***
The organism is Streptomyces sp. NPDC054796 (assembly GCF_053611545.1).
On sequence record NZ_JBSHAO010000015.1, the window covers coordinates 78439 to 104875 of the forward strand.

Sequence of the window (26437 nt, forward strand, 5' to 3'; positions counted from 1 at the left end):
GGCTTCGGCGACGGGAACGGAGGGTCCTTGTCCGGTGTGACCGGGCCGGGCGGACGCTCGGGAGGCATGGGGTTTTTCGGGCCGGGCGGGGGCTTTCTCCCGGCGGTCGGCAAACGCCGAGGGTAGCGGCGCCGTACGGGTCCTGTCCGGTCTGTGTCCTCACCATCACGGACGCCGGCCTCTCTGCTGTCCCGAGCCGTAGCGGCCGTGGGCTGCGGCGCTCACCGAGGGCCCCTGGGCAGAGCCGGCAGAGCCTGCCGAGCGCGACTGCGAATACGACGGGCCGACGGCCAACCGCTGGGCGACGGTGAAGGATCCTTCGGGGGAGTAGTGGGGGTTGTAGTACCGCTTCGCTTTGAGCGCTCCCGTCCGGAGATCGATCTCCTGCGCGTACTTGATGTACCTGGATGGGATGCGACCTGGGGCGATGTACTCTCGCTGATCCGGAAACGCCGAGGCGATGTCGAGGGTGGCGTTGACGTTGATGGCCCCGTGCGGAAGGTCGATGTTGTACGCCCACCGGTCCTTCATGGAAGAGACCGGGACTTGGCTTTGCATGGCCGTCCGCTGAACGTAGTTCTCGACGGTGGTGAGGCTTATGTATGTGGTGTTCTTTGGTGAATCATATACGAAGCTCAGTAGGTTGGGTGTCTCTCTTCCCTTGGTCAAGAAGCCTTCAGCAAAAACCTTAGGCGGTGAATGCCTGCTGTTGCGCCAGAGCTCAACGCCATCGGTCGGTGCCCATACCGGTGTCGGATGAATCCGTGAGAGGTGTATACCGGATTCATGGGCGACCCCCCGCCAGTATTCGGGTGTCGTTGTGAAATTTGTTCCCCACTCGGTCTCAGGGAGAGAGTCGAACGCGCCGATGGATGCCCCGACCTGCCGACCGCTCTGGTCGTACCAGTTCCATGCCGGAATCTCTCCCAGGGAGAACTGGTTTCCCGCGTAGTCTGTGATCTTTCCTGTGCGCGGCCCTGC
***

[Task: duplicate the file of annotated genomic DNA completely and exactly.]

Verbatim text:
The organism is Streptomyces sp. NPDC054796 (assembly GCF_053611545.1).
On sequence record NZ_JBSHAO010000015.1, the window covers coordinates 78439 to 104875 of the forward strand.

Sequence of the window (26437 nt, forward strand, 5' to 3'; positions counted from 1 at the left end):
GGCTTCGGCGACGGGAACGGAGGGTCCTTGTCCGGTGTGACCGGGCCGGGCGGACGCTCGGGAGGCATGGGGTTTTTCGGGCCGGGCGGGGGCTTTCTCCCGGCGGTCGGCAAACGCCGAGGGTAGCGGCGCCGTACGGGTCCTGTCCGGTCTGTGTCCTCACCATCACGGACGCCGGCCTCTCTGCTGTCCCGAGCCGTAGCGGCCGTGGGCTGCGGCGCTCACCGAGGGCCCCTGGGCAGAGCCGGCAGAGCCTGCCGAGCGCGACTGCGAATACGACGGGCCGACGGCCAACCGCTGGGCGACGGTGAAGGATCCTTCGGGGGAGTAGTGGGGGTTGTAGTACCGCTTCGCTTTGAGCGCTCCCGTCCGGAGATCGATCTCCTGCGCGTACTTGATGTACCTGGATGGGATGCGACCTGGGGCGATGTACTCTCGCTGATCCGGAAACGCCGAGGCGATGTCGAGGGTGGCGTTGACGTTGATGGCCCCGTGCGGAAGGTCGATGTTGTACGCCCACCGGTCCTTCATGGAAGAGACCGGGACTTGGCTTTGCATGGCCGTCCGCTGAACGTAGTTCTCGACGGTGGTGAGGCTTATGTATGTGGTGTTCTTTGGTGAATCATATACGAAGCTCAGTAGGTTGGGTGTCTCTCTTCCCTTGGTCAAGAAGCCTTCAGCAAAAACCTTAGGCGGTGAATGCCTGCTGTTGCGCCAGAGCTCAACGCCATCGGTCGGTGCCCATACCGGTGTCGGATGAATCCGTGAGAGGTGTATACCGGATTCATGGGCGACCCCCCGCCAGTATTCGGGTGTCGTTGTGAAATTTGTTCCCCACTCGGTCTCAGGGAGAGAGTCGAACGCGCCGATGGATGCCCCGACCTGCCGACCGCTCTGGTCGTACCAGTTCCATGCCGGAATCTCTCCCAGGGAGAACTGGTTTCCCGCGTAGTCTGTGATCTTTCCTGTGCGCGGCCCTGC